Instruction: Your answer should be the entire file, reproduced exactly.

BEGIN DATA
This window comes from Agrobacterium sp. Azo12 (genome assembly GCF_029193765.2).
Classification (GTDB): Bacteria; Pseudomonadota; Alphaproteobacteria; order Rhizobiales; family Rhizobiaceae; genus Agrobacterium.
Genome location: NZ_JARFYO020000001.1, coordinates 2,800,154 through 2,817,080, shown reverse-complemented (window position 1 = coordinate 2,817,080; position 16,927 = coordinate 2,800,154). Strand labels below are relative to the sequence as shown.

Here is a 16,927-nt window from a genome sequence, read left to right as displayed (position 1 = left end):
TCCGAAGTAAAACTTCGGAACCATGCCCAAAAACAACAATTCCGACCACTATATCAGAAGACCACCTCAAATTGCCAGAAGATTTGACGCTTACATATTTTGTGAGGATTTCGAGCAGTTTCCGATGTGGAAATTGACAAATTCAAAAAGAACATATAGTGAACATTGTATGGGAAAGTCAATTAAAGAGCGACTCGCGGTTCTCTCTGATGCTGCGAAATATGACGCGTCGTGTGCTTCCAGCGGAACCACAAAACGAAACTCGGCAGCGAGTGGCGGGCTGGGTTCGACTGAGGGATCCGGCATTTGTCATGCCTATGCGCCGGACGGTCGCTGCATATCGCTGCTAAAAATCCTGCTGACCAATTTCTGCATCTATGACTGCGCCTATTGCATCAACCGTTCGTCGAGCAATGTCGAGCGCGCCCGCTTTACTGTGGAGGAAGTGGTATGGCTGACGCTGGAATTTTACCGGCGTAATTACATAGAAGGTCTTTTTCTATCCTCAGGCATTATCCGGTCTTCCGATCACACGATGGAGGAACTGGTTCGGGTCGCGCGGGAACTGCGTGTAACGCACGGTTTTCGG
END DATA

This window comes from Agrobacterium sp. Azo12 (genome assembly GCF_029193765.2).
Classification (GTDB): Bacteria; Pseudomonadota; Alphaproteobacteria; order Rhizobiales; family Rhizobiaceae; genus Agrobacterium.
Genome location: NZ_JARFYO020000001.1, coordinates 2,800,154 through 2,817,080, shown reverse-complemented (window position 1 = coordinate 2,817,080; position 16,927 = coordinate 2,800,154). Strand labels below are relative to the sequence as shown.

Here is a 16,927-nt window from a genome sequence, read left to right as displayed (position 1 = left end):
TCCGAAGTAAAACTTCGGAACCATGCCCAAAAACAACAATTCCGACCACTATATCAGAAGACCACCTCAAATTGCCAGAAGATTTGACGCTTACATATTTTGTGAGGATTTCGAGCAGTTTCCGATGTGGAAATTGACAAATTCAAAAAGAACATATAGTGAACATTGTATGGGAAAGTCAATTAAAGAGCGACTCGCGGTTCTCTCTGATGCTGCGAAATATGACGCGTCGTGTGCTTCCAGCGGAACCACAAAACGAAACTCGGCAGCGAGTGGCGGGCTGGGTTCGACTGAGGGATCCGGCATTTGTCATGCCTATGCGCCGGACGGTCGCTGCATATCGCTGCTAAAAATCCTGCTGACCAATTTCTGCATCTATGACTGCGCCTATTGCATCAACCGTTCGTCGAGCAATGTCGAGCGCGCCCGCTTTACTGTGGAGGAAGTGGTATGGCTGACGCTGGAATTTTACCGGCGTAATTACATAGAAGGTCTTTTTCTATCCTCAGGCATTATCCGGTCTTCCGATCACACGATGGAGGAACTGGTTCGGGTCGCGCGGGAACTGCGTGTAACGCACGGTTTTCGG